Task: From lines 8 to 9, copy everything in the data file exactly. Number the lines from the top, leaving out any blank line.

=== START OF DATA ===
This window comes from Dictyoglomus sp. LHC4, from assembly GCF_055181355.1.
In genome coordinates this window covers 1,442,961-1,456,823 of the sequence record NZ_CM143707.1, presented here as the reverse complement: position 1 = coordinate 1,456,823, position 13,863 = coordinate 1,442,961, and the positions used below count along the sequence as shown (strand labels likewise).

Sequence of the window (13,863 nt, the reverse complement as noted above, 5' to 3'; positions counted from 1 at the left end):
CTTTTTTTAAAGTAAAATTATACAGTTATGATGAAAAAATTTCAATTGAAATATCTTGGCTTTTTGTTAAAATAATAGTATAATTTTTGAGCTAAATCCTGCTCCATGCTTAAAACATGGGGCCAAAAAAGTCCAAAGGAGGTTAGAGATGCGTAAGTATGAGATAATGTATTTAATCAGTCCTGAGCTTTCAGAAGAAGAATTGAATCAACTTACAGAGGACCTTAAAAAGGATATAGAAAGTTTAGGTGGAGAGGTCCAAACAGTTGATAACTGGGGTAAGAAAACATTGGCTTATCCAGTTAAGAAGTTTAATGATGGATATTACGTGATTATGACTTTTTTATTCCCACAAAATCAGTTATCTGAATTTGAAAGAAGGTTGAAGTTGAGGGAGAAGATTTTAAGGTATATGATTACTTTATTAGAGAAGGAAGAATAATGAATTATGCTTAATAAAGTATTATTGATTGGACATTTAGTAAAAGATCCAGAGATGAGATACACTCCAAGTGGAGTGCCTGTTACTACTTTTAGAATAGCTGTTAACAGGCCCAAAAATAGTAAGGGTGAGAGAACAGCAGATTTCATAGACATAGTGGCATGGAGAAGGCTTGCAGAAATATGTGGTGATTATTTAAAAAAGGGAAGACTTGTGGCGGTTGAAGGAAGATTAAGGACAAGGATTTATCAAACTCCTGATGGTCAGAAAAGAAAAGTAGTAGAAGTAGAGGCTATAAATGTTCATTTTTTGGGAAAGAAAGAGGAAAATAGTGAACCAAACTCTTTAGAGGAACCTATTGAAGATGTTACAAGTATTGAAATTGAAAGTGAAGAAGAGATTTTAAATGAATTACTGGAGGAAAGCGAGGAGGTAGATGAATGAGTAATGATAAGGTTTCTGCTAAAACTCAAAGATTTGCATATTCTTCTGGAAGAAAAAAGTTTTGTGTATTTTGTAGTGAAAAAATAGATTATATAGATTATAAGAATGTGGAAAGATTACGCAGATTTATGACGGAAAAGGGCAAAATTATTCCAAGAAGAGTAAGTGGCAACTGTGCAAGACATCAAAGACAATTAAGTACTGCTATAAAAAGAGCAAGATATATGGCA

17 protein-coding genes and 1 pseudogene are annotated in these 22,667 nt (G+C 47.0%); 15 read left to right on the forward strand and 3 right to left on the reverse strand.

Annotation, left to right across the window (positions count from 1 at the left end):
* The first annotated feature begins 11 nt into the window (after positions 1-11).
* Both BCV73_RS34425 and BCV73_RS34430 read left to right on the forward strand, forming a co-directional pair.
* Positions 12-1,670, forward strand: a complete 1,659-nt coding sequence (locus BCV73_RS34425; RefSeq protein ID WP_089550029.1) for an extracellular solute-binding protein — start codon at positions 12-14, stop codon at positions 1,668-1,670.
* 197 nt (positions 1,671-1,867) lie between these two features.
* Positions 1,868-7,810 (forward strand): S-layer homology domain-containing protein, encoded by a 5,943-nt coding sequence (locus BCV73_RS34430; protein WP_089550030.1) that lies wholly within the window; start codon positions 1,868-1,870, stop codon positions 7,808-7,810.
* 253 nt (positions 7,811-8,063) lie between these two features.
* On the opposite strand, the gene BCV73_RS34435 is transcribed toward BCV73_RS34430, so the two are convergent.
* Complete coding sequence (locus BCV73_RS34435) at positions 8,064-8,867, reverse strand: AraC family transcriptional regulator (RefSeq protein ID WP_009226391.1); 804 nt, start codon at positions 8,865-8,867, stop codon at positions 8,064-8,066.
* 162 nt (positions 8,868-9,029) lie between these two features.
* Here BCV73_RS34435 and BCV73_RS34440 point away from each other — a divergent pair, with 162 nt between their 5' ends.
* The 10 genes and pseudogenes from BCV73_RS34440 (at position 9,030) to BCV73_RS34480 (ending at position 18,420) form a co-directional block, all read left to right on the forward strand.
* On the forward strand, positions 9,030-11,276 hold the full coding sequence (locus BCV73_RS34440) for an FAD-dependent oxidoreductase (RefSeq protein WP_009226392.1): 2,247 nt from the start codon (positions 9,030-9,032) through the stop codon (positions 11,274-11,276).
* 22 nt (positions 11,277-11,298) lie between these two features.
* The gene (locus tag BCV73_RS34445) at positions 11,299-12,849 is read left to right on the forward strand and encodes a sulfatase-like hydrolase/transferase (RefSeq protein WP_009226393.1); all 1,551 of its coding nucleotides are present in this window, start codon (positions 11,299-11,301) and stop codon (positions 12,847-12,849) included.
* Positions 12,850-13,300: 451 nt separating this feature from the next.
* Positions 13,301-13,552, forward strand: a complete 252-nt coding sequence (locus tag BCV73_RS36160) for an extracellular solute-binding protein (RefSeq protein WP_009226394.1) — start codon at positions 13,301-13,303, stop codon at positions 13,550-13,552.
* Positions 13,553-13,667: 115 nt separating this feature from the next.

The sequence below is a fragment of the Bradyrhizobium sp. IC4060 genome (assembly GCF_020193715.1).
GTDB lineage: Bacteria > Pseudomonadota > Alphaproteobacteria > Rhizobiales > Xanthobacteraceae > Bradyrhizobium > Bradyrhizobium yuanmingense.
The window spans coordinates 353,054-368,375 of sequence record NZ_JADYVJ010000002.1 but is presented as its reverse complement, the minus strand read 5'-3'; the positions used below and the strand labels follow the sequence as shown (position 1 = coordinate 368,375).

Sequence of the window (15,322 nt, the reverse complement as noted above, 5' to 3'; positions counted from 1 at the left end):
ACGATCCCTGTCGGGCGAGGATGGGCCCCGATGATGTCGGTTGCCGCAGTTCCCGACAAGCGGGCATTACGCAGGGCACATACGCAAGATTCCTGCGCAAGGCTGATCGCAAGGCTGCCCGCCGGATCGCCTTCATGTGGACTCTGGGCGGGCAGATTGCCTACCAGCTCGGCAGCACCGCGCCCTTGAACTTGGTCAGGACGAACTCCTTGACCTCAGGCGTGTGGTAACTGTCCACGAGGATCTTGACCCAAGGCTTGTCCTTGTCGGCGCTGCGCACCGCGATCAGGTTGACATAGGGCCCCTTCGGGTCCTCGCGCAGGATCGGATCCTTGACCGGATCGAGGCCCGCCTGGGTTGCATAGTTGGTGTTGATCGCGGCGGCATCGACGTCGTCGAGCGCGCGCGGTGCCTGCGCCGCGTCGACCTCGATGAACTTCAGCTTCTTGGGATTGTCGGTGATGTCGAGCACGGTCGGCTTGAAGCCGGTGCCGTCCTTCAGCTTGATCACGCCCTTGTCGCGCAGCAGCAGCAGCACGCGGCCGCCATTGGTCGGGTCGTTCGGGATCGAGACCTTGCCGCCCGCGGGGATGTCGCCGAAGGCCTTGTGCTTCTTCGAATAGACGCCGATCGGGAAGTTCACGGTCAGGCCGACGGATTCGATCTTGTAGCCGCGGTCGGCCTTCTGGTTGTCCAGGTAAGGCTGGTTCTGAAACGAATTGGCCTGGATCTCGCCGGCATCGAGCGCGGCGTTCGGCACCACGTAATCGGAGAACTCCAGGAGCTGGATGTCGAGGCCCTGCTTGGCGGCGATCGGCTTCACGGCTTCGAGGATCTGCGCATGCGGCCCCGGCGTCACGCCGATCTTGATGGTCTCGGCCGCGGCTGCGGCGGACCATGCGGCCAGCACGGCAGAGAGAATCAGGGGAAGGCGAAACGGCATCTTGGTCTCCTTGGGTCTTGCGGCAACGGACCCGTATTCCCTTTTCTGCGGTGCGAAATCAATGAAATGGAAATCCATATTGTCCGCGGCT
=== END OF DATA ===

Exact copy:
* Both BCV73_RS34425 and BCV73_RS34430 read left to right on the forward strand, forming a co-directional pair.
* Positions 12-1,670, forward strand: a complete 1,659-nt coding sequence (locus BCV73_RS34425; RefSeq protein ID WP_089550029.1) for an extracellular solute-binding protein — start codon at positions 12-14, stop codon at positions 1,668-1,670.